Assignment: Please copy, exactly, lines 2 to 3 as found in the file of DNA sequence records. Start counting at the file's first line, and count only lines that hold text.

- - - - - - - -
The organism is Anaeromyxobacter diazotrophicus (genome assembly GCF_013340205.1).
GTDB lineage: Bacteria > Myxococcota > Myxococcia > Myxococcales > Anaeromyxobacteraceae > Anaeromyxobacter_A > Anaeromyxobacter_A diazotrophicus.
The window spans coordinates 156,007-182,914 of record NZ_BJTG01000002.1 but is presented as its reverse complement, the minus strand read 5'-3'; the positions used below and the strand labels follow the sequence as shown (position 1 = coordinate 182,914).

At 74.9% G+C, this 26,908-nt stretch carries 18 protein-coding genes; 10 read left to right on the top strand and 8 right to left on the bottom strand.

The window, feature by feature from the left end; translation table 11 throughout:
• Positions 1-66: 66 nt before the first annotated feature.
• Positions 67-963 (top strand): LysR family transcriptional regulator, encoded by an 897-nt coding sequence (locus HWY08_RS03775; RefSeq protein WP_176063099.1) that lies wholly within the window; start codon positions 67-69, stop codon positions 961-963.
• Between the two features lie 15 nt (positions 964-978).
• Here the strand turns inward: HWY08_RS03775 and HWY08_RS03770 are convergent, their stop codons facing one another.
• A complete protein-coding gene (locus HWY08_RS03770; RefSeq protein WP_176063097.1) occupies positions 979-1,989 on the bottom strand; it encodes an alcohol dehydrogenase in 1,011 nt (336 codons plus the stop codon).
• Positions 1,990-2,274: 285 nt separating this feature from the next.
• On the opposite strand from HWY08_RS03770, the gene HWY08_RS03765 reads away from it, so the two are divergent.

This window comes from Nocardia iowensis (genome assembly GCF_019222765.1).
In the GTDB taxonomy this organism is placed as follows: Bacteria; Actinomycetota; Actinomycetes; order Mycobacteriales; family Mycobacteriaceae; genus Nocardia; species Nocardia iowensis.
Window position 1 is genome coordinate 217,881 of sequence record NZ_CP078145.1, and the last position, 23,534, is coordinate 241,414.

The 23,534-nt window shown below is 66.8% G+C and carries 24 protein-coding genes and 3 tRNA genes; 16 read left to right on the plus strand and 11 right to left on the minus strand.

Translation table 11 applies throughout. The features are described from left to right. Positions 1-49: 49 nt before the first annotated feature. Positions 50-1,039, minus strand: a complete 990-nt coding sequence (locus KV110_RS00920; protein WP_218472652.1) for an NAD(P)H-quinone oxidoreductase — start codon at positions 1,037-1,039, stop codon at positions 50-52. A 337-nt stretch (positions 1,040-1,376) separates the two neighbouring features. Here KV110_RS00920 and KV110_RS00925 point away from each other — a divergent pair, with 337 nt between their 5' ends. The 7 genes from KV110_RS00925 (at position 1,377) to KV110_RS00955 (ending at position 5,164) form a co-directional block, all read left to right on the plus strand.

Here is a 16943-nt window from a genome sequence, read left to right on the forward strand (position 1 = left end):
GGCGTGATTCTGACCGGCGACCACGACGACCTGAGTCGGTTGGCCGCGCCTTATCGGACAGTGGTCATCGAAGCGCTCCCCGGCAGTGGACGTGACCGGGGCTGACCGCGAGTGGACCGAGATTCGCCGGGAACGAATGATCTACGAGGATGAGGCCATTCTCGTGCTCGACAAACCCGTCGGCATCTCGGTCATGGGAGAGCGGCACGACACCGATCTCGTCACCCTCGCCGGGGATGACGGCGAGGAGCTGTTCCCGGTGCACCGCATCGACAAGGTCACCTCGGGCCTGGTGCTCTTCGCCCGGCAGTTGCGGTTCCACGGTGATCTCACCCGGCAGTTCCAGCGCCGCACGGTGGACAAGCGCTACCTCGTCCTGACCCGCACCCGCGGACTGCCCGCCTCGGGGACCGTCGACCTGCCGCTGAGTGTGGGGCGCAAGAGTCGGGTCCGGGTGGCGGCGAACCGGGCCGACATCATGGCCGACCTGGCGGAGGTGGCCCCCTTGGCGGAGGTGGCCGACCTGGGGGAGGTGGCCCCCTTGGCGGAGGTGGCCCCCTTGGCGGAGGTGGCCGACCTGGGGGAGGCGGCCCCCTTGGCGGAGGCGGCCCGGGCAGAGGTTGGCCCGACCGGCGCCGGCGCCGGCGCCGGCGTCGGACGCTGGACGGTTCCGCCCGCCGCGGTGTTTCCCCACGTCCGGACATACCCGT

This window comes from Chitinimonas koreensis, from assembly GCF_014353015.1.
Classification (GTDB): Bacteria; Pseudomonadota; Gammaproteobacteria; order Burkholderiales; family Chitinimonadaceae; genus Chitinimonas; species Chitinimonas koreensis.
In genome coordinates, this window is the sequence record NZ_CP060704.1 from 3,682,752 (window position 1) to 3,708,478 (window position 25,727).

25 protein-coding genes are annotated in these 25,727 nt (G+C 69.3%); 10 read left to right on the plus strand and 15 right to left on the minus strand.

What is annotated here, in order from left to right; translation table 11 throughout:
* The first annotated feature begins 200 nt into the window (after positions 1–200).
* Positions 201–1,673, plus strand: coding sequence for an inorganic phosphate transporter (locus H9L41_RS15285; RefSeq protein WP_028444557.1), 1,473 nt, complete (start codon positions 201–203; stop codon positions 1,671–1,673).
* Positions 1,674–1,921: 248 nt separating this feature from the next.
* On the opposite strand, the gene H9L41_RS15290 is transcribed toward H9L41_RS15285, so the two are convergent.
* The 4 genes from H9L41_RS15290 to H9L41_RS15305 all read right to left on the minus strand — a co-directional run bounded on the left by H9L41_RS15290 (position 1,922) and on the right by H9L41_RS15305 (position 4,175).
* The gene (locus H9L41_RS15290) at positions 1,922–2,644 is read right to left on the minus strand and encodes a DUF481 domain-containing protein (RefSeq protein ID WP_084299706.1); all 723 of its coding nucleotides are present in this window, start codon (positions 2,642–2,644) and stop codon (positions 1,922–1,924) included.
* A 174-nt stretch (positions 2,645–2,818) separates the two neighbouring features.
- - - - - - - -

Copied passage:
GTDB lineage: Bacteria > Myxococcota > Myxococcia > Myxococcales > Anaeromyxobacteraceae > Anaeromyxobacter_A > Anaeromyxobacter_A diazotrophicus.
The window spans coordinates 156,007-182,914 of record NZ_BJTG01000002.1 but is presented as its reverse complement, the minus strand read 5'-3'; the positions used below and the strand labels follow the sequence as shown (position 1 = coordinate 182,914).